At first glance, it would appear that padding or margin throws off the layout. But tinkering with those settings doesn’t give us the right solution. Examining the Chrome and Safari layouts from an alignment standpoint, especially when it comes to the baseline, tells us that something’s off with the leading, aka CSS line-height. After some experimentation, we find a line-height fix, and note it in the CSS comments for future reference.

body {font-family:Georgia, "Times New Roman", Times, serif; margin:140px;}

p { font-size: 32px; line-height: 70px; margin-bottom:48px;}

p:first-child::first-letter { font-family: Georgia, serif; font-size: 280px; /* line-height added for Safari and Chrome fix but will not impact Firefox */ line-height: 198px; float: left; text-transform: uppercase; padding: 0px 15px 0px 5px; color:#F69; z-index:10; margin-top:–10px;}

em { color:#930;}

Web Typography Essentials

We get what we want across the three browsers with the line-height included. Chrome and Safari recognize the drop cap’s line-height adjustment. In Firefox, adding the line-height makes no difference, and the layout stays the way we want it.

Pixels or Ems?

Sizing all of your type in ems offers a significant advantage: the type will size up or down across different sized screens, such as a smartphone, tablet, desktop, or even a television, and in most cases you won’t need to fuss with adding JavaScript™ to account for those different viewports. But beware: if you use ems to size your typography, you might run into inconsistent layouts across browsers, and you might find yourself trying to adjust for tenths and hundredths of an em in an attempt to get things to look right. And no matter what, the layout may look a little bit “off” or appear completely broken.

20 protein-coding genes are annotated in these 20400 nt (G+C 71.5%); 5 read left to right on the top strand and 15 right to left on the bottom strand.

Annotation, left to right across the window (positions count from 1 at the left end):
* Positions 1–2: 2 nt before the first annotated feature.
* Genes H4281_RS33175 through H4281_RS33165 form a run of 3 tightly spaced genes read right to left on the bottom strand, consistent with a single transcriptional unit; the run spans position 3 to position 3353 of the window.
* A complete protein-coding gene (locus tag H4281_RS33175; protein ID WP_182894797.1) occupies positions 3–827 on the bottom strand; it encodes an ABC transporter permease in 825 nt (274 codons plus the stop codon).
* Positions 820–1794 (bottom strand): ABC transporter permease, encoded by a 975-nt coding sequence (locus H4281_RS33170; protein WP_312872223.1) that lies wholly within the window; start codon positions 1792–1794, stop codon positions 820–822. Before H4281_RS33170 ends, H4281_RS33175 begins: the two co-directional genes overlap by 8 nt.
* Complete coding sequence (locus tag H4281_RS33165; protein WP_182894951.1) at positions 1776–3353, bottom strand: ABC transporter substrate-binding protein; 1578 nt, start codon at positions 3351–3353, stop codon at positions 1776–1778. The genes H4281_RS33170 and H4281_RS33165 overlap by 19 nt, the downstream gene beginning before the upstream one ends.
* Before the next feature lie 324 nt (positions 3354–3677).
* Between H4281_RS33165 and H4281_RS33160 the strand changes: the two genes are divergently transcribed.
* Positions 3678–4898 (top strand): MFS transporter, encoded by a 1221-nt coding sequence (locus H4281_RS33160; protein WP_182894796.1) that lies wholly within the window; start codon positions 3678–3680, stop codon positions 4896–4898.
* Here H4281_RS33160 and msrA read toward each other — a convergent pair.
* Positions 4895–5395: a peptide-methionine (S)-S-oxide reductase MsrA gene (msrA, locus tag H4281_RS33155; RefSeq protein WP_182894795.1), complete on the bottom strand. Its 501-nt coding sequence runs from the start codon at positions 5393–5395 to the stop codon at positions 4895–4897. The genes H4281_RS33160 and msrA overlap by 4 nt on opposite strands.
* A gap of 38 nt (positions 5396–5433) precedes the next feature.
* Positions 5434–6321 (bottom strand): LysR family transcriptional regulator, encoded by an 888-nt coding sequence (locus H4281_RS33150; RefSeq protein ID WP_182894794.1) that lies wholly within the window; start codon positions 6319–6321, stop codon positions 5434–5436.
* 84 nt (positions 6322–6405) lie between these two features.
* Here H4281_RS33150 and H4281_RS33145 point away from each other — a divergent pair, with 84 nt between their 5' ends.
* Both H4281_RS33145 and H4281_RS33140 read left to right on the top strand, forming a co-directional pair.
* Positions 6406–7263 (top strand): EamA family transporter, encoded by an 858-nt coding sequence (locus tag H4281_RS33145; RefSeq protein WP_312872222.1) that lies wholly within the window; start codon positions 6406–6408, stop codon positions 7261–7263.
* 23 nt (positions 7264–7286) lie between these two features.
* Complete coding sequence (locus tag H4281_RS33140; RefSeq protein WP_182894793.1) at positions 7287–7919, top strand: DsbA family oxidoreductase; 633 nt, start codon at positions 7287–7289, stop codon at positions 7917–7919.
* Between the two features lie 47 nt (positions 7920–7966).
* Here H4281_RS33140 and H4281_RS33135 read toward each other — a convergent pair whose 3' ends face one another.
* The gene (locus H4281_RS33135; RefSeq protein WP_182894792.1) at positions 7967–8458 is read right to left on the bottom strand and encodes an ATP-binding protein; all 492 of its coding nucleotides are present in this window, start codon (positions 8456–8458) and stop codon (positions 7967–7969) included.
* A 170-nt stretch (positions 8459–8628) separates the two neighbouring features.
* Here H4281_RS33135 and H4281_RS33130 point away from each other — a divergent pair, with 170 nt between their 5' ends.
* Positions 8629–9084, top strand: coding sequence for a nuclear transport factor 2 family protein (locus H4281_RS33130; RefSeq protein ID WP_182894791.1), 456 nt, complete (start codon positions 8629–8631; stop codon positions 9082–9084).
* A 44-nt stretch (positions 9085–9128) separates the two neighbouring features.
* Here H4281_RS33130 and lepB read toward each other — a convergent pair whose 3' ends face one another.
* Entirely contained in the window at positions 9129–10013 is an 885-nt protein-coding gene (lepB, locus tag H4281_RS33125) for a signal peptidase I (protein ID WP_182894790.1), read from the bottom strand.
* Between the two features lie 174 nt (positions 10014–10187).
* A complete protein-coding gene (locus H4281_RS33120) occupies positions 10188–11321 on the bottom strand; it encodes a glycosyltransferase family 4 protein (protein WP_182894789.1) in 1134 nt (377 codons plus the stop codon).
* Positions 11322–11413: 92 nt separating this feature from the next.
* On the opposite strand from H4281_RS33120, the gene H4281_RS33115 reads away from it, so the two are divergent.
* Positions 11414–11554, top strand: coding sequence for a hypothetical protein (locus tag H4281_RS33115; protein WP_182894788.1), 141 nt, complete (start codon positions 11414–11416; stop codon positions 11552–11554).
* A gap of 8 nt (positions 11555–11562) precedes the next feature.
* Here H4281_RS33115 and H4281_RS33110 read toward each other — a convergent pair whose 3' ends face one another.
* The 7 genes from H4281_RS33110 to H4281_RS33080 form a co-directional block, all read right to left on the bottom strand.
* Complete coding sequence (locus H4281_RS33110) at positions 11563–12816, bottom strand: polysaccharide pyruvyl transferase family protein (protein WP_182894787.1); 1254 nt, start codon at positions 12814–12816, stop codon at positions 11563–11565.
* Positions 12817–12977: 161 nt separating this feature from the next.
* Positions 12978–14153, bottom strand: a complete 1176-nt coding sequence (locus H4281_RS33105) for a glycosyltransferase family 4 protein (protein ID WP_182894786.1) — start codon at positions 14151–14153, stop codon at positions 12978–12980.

body {font-family:Georgia, "Times New Roman", Times, serif; margin:12em;}

p { font-size: 1em; line-height: 2em; }

p:first-child::first-letter { font-family: Didot, serif; font-size: 9em; text-transform: uppercase; margin:0.07em 0.07em 0.07em –0.05em; line-height: 0.755em; float:left;}

em { color:#930;}

<p>So let’s take a look at setting this in ems to see what our drop cap <em>S</em> does when it comes to using the line-height property to make adjustments and fixes across browsers. Is it as easy as adding the line-height property, and having it look correct in Chrome and Safari? The only way to find out is through some testing, and trial and error. Unfortunately, once you set your initial letter, and choose a typeface, you will have to test it out across as many browsers as possible to make sure that it looks correct and looks the way you want.<p>